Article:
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The National Center for Biomedical Ontology

Mark A Musen, Natalya F Noy, Nigam H Shah, Patricia L Whetzel, Christopher G Chute, Margaret-Anne Story, Barry Smith
DOI: http://dx.doi.org/10.1136/amiajnl-2011-000523 190-195 First published online: 1 March 2012


The National Center for Biomedical Ontology is now in its seventh year. The goals of this National Center for Biomedical Computing are to: create and maintain a repository of biomedical ontologies and terminologies; build tools and web services to enable the use of ontologies and terminologies in clinical and translational research; educate their trainees and the scientific community broadly about biomedical ontology and ontology-based technology and best practices; and collaborate with a variety of groups who develop and use ontologies and terminologies in biomedicine. The centerpiece of the National Center for Biomedical Ontology is a web-based resource known as BioPortal. BioPortal makes available for research in computationally useful forms more than 270 of the world's biomedical ontologies and terminologies, and supports a wide range of web services that enable investigators to use the ontologies to annotate and retrieve data, to generate value sets and special-purpose lexicons, and to perform advanced analytics on a wide range of biomedical data.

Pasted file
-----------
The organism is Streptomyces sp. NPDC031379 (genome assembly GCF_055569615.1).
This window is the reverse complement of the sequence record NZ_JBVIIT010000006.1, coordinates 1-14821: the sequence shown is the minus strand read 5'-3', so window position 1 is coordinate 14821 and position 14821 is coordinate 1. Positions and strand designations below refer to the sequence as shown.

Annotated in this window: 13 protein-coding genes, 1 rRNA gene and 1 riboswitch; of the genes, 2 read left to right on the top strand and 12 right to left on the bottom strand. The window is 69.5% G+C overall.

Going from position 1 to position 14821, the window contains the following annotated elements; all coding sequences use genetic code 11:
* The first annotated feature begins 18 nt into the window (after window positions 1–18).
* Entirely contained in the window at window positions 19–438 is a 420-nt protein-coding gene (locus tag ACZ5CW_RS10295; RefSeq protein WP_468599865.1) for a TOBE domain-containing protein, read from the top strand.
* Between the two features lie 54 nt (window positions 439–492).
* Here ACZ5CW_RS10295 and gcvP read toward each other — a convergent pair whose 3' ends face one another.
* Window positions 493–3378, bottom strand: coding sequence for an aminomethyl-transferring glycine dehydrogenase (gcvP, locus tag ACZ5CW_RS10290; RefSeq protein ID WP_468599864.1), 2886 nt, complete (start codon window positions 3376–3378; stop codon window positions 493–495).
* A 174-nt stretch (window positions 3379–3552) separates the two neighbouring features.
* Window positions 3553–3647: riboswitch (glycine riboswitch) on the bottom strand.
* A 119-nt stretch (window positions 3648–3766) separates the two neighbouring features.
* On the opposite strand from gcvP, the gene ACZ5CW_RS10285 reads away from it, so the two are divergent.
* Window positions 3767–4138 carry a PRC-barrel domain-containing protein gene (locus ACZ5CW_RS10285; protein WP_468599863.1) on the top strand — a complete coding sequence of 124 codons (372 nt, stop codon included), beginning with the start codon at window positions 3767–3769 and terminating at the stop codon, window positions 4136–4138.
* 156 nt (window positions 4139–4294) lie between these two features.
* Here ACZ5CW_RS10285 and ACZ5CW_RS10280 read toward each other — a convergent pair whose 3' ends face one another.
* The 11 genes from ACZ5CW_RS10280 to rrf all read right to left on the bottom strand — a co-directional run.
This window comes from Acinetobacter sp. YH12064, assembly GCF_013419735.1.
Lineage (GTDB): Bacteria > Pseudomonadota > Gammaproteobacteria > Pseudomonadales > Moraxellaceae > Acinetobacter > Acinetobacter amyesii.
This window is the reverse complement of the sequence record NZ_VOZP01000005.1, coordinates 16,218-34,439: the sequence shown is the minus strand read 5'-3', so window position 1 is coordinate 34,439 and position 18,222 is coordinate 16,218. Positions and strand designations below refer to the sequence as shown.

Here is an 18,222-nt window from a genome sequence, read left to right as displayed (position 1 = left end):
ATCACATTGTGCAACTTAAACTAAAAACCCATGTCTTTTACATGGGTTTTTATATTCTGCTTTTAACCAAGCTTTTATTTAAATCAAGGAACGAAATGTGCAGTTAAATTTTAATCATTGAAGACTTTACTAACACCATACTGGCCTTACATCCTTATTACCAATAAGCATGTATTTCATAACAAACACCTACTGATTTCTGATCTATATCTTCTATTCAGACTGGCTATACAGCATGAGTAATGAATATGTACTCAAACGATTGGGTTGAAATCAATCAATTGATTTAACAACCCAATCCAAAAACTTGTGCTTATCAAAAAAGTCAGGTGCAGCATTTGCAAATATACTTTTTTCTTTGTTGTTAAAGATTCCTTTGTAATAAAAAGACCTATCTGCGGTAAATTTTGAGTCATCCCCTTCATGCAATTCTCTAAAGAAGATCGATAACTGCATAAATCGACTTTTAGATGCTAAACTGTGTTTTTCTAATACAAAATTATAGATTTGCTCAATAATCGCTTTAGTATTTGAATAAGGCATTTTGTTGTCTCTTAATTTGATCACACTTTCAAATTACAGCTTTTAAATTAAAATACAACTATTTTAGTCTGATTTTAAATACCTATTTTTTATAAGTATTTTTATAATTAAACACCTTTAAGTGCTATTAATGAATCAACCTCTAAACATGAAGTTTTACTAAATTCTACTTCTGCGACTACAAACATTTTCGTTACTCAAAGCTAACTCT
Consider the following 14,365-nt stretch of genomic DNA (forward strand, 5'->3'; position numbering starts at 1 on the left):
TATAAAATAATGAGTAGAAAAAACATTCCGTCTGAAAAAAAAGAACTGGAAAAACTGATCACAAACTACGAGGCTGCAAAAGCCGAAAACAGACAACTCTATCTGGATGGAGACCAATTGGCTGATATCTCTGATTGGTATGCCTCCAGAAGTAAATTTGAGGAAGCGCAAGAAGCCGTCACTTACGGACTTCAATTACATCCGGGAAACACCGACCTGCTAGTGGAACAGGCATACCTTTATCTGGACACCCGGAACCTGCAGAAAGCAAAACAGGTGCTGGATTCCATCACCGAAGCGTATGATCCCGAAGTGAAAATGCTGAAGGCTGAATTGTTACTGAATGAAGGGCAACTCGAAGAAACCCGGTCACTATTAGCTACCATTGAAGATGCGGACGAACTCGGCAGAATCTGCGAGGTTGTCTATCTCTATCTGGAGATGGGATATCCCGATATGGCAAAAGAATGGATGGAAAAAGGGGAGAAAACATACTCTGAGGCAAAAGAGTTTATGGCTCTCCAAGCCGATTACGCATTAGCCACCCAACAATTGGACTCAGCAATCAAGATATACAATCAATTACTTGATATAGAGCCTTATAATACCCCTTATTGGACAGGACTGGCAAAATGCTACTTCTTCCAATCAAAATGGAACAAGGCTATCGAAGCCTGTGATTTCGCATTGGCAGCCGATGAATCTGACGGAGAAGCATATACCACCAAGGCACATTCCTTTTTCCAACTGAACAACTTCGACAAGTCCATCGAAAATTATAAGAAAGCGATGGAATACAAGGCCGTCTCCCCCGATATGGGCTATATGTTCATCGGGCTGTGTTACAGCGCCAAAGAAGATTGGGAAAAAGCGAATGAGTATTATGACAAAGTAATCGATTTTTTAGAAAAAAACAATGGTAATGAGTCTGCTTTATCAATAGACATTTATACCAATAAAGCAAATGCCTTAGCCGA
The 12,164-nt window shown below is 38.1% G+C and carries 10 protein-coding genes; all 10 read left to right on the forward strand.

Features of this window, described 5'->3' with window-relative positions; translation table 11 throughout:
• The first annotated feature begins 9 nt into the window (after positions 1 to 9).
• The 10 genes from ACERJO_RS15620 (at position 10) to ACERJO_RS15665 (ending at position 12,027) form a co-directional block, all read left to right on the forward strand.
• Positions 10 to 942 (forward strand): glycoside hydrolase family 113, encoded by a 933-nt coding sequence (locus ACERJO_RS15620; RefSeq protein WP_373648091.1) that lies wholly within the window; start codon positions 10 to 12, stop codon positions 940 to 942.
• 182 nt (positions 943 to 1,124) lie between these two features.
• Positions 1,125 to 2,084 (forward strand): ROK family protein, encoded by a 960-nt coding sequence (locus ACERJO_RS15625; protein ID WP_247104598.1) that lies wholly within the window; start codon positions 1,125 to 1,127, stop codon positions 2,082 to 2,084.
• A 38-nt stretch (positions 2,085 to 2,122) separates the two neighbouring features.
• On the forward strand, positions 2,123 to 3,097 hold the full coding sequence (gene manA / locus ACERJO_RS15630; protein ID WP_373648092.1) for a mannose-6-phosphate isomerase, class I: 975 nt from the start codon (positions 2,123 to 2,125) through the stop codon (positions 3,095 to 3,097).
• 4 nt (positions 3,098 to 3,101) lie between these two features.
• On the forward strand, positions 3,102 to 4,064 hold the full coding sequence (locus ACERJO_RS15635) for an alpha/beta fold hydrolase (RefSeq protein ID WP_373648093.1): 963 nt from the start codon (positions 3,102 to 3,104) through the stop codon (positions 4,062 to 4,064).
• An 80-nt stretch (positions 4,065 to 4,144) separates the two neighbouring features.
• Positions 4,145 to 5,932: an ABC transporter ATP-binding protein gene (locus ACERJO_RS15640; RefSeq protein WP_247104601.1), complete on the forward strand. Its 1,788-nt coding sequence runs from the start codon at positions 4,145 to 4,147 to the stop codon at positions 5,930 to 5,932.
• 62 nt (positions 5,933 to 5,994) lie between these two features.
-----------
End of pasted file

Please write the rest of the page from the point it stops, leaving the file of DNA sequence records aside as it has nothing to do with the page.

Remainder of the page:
• Collaborative technologies
  • knowledge representations
  • knowledge acquisition and knowledge management
  • controlled terminologies and vocabularies
  • ontologies
  • knowledge bases
  • applications that link biomedical knowledge from diverse primary sources (includes automated indexing)
  • statistical analysis of large datasets
  • methods for integration of information from disparate sources
  • discovery
  • and text and data mining methods
  • automated learning
  • information retrieval
  • HIT data standards
  • representing
  • identifying
  • and modeling biological structures
  • developing and refining ehr data standards (including image standards)